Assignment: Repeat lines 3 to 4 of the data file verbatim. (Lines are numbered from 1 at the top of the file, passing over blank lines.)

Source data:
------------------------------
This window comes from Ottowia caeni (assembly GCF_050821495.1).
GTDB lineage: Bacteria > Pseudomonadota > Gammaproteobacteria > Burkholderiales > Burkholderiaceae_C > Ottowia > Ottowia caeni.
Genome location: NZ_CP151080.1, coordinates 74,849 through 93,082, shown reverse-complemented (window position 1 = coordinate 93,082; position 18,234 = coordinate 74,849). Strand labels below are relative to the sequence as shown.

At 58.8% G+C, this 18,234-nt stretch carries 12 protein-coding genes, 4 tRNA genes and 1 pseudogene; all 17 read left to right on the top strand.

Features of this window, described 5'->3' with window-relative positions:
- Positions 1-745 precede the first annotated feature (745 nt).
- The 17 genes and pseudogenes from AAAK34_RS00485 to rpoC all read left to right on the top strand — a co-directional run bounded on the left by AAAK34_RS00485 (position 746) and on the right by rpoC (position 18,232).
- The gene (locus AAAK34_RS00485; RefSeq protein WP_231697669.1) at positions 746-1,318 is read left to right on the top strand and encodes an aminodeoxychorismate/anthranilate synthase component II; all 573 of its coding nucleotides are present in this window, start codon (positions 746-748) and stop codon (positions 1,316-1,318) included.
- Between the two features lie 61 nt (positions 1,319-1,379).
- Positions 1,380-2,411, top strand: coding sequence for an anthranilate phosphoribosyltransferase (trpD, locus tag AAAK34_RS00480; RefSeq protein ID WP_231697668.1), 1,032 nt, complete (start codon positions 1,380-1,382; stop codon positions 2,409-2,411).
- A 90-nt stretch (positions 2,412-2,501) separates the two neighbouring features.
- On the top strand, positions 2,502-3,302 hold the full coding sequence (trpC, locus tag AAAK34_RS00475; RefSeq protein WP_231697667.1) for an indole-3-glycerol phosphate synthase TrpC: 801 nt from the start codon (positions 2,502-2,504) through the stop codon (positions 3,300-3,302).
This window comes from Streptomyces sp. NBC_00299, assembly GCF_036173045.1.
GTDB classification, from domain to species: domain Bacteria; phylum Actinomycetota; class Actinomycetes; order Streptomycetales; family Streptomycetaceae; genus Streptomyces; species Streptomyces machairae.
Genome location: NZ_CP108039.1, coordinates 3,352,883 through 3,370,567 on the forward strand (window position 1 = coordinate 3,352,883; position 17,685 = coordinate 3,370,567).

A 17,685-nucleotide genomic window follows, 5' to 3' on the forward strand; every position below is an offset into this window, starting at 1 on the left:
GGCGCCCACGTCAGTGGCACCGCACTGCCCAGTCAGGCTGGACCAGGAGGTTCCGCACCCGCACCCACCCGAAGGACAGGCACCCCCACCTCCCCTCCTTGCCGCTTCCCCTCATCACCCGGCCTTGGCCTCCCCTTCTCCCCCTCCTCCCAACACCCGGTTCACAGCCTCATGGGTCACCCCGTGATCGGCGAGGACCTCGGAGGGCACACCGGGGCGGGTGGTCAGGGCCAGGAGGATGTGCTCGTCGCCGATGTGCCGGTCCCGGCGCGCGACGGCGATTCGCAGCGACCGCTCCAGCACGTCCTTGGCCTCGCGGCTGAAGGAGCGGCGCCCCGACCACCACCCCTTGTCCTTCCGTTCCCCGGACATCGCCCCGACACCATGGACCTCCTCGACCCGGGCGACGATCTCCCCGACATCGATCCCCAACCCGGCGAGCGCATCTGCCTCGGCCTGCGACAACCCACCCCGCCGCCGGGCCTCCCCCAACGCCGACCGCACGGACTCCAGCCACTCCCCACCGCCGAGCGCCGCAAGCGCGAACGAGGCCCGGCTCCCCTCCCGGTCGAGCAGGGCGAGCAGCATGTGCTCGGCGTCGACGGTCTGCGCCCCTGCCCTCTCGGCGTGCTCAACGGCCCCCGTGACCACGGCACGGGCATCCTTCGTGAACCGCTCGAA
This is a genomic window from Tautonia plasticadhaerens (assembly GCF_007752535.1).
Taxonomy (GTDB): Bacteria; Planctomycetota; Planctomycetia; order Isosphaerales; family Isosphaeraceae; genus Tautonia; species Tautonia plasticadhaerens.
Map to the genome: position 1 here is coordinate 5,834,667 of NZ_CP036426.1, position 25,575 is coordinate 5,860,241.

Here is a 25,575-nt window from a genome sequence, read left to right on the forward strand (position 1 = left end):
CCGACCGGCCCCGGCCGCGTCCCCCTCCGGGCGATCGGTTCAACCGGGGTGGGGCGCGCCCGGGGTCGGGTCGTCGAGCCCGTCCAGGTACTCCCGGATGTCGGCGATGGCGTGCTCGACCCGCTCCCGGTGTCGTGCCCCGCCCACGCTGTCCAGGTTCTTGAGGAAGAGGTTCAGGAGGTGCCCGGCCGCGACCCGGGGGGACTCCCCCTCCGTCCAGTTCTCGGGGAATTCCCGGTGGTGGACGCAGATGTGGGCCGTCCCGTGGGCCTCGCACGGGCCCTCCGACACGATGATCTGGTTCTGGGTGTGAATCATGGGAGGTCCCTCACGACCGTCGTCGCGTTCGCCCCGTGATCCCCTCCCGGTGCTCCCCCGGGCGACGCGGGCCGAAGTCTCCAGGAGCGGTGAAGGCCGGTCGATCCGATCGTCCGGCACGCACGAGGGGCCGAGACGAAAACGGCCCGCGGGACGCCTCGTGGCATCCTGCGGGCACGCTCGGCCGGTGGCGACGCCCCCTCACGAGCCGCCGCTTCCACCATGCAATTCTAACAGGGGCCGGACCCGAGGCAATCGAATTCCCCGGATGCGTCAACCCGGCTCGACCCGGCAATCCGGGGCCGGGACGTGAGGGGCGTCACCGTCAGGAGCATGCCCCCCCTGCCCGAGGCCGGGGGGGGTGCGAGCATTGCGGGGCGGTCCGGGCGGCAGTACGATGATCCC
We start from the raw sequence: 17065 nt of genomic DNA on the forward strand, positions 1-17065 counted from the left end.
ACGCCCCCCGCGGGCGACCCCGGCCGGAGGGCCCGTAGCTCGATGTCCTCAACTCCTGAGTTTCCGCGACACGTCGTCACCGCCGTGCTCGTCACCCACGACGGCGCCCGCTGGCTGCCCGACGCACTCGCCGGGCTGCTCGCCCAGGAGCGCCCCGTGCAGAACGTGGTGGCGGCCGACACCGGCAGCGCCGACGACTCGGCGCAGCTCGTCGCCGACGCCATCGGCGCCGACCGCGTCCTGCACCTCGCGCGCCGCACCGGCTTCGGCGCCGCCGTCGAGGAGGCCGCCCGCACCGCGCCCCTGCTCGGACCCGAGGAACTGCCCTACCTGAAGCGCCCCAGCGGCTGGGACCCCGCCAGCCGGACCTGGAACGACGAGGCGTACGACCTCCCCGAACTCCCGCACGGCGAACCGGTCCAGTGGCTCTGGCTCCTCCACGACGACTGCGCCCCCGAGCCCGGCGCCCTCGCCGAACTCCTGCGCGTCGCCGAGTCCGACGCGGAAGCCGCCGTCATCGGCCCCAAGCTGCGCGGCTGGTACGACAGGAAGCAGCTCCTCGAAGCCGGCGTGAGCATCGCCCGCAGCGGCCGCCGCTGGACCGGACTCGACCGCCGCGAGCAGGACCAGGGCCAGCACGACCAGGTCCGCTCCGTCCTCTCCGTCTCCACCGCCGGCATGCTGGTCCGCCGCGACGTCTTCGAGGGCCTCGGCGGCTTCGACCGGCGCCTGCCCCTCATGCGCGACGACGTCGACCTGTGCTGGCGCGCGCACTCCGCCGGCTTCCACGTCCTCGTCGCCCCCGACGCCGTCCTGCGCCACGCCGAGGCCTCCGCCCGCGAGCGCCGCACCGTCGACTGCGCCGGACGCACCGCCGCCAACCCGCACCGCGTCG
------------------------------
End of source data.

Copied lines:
Genome location: NZ_CP151080.1, coordinates 74,849 through 93,082, shown reverse-complemented (window position 1 = coordinate 93,082; position 18,234 = coordinate 74,849). Strand labels below are relative to the sequence as shown.

At 58.8% G+C, this 18,234-nt stretch carries 12 protein-coding genes, 4 tRNA genes and 1 pseudogene; all 17 read left to right on the top strand.